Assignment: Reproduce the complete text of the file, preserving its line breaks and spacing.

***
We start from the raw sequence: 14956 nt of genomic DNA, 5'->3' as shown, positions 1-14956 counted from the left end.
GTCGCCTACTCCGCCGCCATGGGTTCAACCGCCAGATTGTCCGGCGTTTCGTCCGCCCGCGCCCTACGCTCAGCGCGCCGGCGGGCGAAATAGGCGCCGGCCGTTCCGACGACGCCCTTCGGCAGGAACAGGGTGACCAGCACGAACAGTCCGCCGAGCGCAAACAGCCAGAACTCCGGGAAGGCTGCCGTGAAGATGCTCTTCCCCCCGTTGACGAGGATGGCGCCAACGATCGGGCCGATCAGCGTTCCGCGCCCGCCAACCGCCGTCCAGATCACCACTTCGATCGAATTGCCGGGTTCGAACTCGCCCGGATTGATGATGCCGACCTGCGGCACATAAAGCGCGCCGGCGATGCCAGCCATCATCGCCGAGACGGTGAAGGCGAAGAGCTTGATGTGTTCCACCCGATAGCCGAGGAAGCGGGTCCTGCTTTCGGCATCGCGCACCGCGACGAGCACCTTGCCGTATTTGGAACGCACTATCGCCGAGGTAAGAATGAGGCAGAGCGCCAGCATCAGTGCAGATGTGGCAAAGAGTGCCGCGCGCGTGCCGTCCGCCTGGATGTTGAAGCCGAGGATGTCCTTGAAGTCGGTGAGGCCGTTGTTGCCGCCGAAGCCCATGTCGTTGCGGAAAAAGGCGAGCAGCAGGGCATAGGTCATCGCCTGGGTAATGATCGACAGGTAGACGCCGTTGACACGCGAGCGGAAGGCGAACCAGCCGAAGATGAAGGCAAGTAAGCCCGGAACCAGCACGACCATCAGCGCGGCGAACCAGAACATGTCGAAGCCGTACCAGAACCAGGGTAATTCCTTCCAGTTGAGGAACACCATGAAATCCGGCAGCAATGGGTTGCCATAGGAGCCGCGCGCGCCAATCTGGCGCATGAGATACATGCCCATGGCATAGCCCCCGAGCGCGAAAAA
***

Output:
We start from the raw sequence: 14956 nt of genomic DNA, 5'->3' as shown, positions 1-14956 counted from the left end.
GTCGCCTACTCCGCCGCCATGGGTTCAACCGCCAGATTGTCCGGCGTTTCGTCCGCCCGCGCCCTACGCTCAGCGCGCCGGCGGGCGAAATAGGCGCCGGCCGTTCCGACGACGCCCTTCGGCAGGAACAGGGTGACCAGCACGAACAGTCCGCCGAGCGCAAACAGCCAGAACTCCGGGAAGGCTGCCGTGAAGATGCTCTTCCCCCCGTTGACGAGGATGGCGCCAACGATCGGGCCGATCAGCGTTCCGCGCCCGCCAACCGCCGTCCAGATCACCACTTCGATCGAATTGCCGGGTTCGAACTCGCCCGGATTGATGATGCCGACCTGCGGCACATAAAGCGCGCCGGCGATGCCAGCCATCATCGCCGAGACGGTGAAGGCGAAGAGCTTGATGTGTTCCACCCGATAGCCGAGGAAGCGGGTCCTGCTTTCGGCATCGCGCACCGCGACGAGCACCTTGCCGTATTTGGAACGCACTATCGCCGAGGTAAGAATGAGGCAGAGCGCCAGCATCAGTGCAGATGTGGCAAAGAGTGCCGCGCGCGTGCCGTCCGCCTGGATGTTGAAGCCGAGGATGTCCTTGAAGTCGGTGAGGCCGTTGTTGCCGCCGAAGCCCATGTCGTTGCGGAAAAAGGCGAGCAGCAGGGCATAGGTCATCGCCTGGGTAATGATCGACAGGTAGACGCCGTTGACACGCGAGCGGAAGGCGAACCAGCCGAAGATGAAGGCAAGTAAGCCCGGAACCAGCACGACCATCAGCGCGGCGAACCAGAACATGTCGAAGCCGTACCAGAACCAGGGTAATTCCTTCCAGTTGAGGAACACCATGAAATCCGGCAGCAATGGGTTGCCATAGGAGCCGCGCGCGCCAATCTGGCGCATGAGATACATGCCCATGGCATAGCCCCCGAGCGCGAAAAA